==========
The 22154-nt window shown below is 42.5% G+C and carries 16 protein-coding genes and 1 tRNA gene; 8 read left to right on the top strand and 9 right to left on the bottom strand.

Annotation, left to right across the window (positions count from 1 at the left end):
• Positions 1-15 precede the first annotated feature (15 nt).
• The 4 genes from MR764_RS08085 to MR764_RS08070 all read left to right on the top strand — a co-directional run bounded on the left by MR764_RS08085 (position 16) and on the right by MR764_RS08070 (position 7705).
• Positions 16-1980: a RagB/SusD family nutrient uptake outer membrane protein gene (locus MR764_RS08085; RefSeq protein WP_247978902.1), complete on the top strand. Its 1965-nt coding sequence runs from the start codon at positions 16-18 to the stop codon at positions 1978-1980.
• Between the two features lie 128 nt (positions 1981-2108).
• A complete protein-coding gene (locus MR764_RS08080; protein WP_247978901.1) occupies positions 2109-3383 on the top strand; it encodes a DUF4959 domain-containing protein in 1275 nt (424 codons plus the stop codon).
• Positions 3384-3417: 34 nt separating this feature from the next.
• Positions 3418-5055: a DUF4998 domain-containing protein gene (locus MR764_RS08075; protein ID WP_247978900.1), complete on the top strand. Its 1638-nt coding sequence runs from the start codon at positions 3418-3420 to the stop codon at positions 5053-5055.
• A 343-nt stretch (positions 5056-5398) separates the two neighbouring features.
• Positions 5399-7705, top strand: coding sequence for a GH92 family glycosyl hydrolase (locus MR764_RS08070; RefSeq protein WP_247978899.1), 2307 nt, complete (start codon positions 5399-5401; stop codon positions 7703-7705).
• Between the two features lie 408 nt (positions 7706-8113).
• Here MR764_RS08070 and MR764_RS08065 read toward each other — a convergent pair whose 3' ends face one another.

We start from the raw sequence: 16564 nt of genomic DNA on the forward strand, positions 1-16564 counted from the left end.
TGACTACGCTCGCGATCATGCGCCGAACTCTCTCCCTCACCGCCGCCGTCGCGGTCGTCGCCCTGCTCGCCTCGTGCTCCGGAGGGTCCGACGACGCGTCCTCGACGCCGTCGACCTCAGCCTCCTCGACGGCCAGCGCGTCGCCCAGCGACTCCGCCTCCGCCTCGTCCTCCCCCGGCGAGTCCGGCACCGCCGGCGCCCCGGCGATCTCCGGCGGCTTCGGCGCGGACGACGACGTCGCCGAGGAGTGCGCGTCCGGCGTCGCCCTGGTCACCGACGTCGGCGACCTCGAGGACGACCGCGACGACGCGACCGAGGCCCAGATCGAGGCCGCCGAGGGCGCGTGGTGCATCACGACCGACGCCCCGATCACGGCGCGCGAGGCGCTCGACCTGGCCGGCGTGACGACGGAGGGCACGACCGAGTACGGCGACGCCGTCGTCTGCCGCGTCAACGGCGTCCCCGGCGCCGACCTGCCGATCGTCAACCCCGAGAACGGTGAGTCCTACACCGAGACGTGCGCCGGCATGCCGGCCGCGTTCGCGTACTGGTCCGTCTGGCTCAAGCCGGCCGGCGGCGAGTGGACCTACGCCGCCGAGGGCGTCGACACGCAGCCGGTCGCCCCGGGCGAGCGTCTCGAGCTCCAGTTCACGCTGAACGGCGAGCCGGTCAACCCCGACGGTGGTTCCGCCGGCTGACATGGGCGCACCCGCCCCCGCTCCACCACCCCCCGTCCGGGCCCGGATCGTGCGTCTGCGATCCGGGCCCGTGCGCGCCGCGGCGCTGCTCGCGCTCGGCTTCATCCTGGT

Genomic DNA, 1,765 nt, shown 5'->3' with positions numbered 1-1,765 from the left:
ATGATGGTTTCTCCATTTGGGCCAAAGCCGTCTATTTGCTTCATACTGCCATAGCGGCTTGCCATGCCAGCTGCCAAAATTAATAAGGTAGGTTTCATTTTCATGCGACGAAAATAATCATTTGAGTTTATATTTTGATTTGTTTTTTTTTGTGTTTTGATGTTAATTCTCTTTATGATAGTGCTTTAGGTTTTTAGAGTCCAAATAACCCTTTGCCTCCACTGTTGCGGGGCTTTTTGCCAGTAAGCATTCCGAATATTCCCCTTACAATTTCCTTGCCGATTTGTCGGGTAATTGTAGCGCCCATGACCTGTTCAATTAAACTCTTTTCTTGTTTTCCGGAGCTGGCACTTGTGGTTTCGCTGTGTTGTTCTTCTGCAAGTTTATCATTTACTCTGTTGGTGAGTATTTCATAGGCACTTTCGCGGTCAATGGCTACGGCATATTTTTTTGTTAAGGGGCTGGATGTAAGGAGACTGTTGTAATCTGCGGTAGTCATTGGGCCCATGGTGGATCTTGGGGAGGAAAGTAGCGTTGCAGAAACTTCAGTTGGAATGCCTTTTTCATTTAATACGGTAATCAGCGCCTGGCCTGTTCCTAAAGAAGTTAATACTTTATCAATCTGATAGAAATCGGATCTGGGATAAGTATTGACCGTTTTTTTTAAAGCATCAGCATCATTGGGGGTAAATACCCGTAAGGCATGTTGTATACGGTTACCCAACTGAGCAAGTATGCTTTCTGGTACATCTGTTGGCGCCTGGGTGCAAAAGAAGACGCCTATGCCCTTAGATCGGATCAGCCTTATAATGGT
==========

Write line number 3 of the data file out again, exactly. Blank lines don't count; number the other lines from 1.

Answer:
• Positions 1-15 precede the first annotated feature (15 nt).